February 24, 2017 at 11:23 am EST | by Lou Chibbaro Jr.
Judge finds probable cause in male-on-male sex assault cases

shooting deaths, gay news, Washington Blade, sexual assaultA D.C. Superior Court judge on Wednesday found probable cause that a 33-year-old Hyattsville, Md., man sexually assaulted two men inside their Capitol Hill homes within two blocks of each other in separate incidents on Aug. 28 and Oct. 1 of last year.

Judge Jose M. Lopez announced his ruling after D.C. police Detective Douglas Carlson testified that defendant Bryant Webster entered the homes of the two victims without permission and forced them at gunpoint to remove their clothes, bound their arms and legs with duct tape, and anally penetrated them on the bed in their respective bedrooms.

A D.C. police arrest affidavit says police arrested Webster inside the home of the second victim on Oct. 1 after the victim was able to break free from the tape binding his hands and grabbed the handgun after Webster placed it on the bed while sexually assaulting the victim.

While the victim and Webster struggled for the gun in the bedroom, one of the victim’s roommates entered the house and rushed into the bedroom after hearing the victim’s calls for help, the affidavit says. The victim called 911 for help while the roommate restrained Webster until police arrived, according to the affidavit.

Both victims have said they believe the door to their respective homes through which Webster entered was unlocked at the time of the incident, police said. Police also said there were no signs of a forced entry at the two homes, one the 1300 block of Independence Avenue, S.E. and the other on the 1200 block of Massachusetts Avenue, S.E.

Police charged Webster with two counts of first-degree sexual assault while armed, two counts of first-degree burglary while armed, two counts of assault with a dangerous weapon, and with carrying a pistol without a license.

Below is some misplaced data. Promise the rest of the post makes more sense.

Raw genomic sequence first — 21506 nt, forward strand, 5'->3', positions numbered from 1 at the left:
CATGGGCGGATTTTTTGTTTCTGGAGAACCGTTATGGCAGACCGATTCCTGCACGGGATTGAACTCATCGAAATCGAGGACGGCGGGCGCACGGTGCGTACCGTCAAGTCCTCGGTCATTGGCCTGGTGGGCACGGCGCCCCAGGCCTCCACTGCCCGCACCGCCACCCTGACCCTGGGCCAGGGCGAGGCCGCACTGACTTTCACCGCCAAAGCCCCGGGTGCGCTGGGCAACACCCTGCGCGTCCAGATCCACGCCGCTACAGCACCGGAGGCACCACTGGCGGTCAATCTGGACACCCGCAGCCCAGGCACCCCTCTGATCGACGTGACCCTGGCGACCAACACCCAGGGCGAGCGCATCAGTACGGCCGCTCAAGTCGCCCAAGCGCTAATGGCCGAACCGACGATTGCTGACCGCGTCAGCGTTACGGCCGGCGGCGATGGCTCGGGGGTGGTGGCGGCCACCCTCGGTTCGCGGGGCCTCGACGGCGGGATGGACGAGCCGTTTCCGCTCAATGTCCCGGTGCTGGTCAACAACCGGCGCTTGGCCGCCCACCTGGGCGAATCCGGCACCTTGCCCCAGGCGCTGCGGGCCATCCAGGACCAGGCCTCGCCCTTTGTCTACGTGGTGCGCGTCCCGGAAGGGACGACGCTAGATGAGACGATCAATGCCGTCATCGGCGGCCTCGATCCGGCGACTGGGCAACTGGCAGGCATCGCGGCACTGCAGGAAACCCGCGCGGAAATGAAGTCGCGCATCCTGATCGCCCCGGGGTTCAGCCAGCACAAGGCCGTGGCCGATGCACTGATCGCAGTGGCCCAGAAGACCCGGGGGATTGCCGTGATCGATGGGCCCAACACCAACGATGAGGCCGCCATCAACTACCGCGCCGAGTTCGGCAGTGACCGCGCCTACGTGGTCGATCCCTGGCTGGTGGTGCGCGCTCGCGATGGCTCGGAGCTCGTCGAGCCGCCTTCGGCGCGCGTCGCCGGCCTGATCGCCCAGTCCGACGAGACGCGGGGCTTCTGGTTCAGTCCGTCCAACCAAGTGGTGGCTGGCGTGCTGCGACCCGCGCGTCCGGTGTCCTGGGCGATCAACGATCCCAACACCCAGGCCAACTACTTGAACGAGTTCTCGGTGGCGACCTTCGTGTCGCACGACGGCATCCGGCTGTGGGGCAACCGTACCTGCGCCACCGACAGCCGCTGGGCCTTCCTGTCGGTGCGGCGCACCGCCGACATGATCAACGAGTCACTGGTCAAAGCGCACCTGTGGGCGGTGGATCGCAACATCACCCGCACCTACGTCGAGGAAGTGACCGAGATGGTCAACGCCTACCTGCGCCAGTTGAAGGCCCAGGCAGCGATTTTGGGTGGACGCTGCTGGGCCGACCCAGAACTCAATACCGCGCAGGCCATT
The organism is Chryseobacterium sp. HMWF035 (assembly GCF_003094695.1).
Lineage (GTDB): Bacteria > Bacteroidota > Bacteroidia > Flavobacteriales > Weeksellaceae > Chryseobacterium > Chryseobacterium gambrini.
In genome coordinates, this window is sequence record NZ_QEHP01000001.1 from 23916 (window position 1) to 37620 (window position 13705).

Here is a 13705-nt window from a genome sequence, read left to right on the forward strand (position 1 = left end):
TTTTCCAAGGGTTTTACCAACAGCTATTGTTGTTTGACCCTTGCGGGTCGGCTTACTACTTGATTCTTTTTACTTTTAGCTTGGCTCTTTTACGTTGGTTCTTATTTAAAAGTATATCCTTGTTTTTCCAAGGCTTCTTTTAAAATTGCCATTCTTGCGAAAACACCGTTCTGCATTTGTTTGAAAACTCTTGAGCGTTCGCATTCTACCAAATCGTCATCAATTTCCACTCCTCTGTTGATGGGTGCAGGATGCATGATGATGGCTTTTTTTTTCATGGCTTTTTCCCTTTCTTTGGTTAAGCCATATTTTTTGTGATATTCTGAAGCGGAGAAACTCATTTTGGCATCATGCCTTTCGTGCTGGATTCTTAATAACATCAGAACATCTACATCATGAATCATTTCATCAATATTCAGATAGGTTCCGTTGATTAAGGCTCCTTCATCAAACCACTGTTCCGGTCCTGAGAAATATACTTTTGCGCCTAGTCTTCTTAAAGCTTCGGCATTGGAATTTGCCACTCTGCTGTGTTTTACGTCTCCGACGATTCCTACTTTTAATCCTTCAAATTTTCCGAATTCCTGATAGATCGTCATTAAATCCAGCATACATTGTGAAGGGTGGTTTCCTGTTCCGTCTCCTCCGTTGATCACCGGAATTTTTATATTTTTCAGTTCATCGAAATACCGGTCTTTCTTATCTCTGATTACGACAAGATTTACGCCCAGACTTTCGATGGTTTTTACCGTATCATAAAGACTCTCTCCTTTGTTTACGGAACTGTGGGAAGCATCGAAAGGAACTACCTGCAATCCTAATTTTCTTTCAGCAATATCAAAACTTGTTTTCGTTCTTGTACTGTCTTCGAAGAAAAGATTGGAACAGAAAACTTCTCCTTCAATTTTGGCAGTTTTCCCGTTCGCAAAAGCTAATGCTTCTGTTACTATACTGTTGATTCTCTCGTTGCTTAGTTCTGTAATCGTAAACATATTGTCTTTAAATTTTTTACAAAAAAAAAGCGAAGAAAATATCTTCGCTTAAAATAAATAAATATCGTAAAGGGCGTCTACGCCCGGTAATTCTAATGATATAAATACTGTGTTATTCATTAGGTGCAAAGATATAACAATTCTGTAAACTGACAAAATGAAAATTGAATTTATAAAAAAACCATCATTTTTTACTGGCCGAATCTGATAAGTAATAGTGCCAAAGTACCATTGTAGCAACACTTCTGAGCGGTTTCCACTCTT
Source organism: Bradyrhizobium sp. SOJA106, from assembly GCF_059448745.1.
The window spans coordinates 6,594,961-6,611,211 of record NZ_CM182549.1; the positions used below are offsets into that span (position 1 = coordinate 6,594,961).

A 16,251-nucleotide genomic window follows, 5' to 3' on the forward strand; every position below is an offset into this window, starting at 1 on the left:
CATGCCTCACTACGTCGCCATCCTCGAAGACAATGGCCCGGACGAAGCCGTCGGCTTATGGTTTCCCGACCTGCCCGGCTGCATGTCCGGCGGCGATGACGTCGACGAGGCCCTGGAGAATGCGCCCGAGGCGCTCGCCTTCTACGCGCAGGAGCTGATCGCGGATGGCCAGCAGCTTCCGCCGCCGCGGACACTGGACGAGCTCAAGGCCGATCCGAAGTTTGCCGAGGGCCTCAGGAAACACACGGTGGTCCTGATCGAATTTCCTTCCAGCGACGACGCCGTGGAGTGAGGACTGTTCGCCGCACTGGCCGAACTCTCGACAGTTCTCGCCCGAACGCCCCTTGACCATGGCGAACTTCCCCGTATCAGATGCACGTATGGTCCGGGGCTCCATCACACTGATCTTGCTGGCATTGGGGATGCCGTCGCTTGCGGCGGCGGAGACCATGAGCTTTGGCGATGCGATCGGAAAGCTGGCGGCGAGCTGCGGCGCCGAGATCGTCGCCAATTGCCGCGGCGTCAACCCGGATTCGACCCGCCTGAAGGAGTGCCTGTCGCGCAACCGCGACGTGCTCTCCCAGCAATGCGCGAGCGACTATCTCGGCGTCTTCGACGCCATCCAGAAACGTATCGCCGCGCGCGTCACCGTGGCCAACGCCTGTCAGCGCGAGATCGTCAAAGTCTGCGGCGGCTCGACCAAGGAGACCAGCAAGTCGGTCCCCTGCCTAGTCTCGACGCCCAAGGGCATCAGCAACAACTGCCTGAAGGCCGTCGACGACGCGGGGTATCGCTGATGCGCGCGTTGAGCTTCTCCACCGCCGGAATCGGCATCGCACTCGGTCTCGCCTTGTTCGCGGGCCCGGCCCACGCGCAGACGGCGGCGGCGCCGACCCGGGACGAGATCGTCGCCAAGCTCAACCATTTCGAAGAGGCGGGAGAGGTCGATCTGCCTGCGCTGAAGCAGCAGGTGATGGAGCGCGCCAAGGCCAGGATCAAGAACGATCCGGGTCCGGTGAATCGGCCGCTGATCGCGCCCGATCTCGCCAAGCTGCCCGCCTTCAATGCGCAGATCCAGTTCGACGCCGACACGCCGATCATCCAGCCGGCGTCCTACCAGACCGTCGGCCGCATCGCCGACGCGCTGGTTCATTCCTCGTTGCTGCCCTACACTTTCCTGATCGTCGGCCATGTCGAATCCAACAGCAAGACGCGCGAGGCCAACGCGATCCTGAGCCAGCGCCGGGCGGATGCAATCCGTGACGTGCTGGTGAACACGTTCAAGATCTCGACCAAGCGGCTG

Lopez said his finding of probable cause means there is sufficient evidence to bring the case before a grand jury, which would decide whether to hand down an indictment to bring the case to trial. He scheduled a status hearing for April 27.

The judge denied a request by defense attorney David Benowitz that Webster be released from jail while awaiting trial. Lopez said he agreed with arguments made by the lead prosecutor in the case, Assistant U.S. Attorney Kene Okacha, that Webster’s use of a gun to commit a crime of violence against each of the two victims shows he would be a danger to the community if released.

Det. Carlson, who was the only witness to testify at Wednesday’s preliminary hearing, told the court that investigators found bank checks in a backpack in Webster’s possession at the time of his arrest that did not belong to either of the victims in Aug. 28 and Oct. 1 incidents. Prosecutor Okacha, in arguing against allowing Webster to be released, said the discovery of the checks suggests that Webster may have targeted another victim.

At the time of Webster’s arrest in October, Acting D.C. Police Chief Peter Newsham said police would like to know if there are other male victims of Webster. He urged anyone who may have been such a victim to come forward and report the offense to police.

Neither Newsham nor the arrest affidavit disclosed the sexual orientation of Webster or the two victims, whose identities have not been disclosed.

Lou Chibbaro Jr. has reported on the LGBT civil rights movement and the LGBT community for more than 30 years, beginning as a freelance writer and later as a staff reporter and currently as Senior News Reporter for the Washington Blade. He has chronicled LGBT-related developments as they have touched on a wide range of social, religious, and governmental institutions, including the White House, Congress, the U.S. Supreme Court, the military, local and national law enforcement agencies and the Catholic Church. Chibbaro has reported on LGBT issues and LGBT participation in local and national elections since 1976. He has covered the AIDS epidemic since it first surfaced in the early 1980s. Follow Lou

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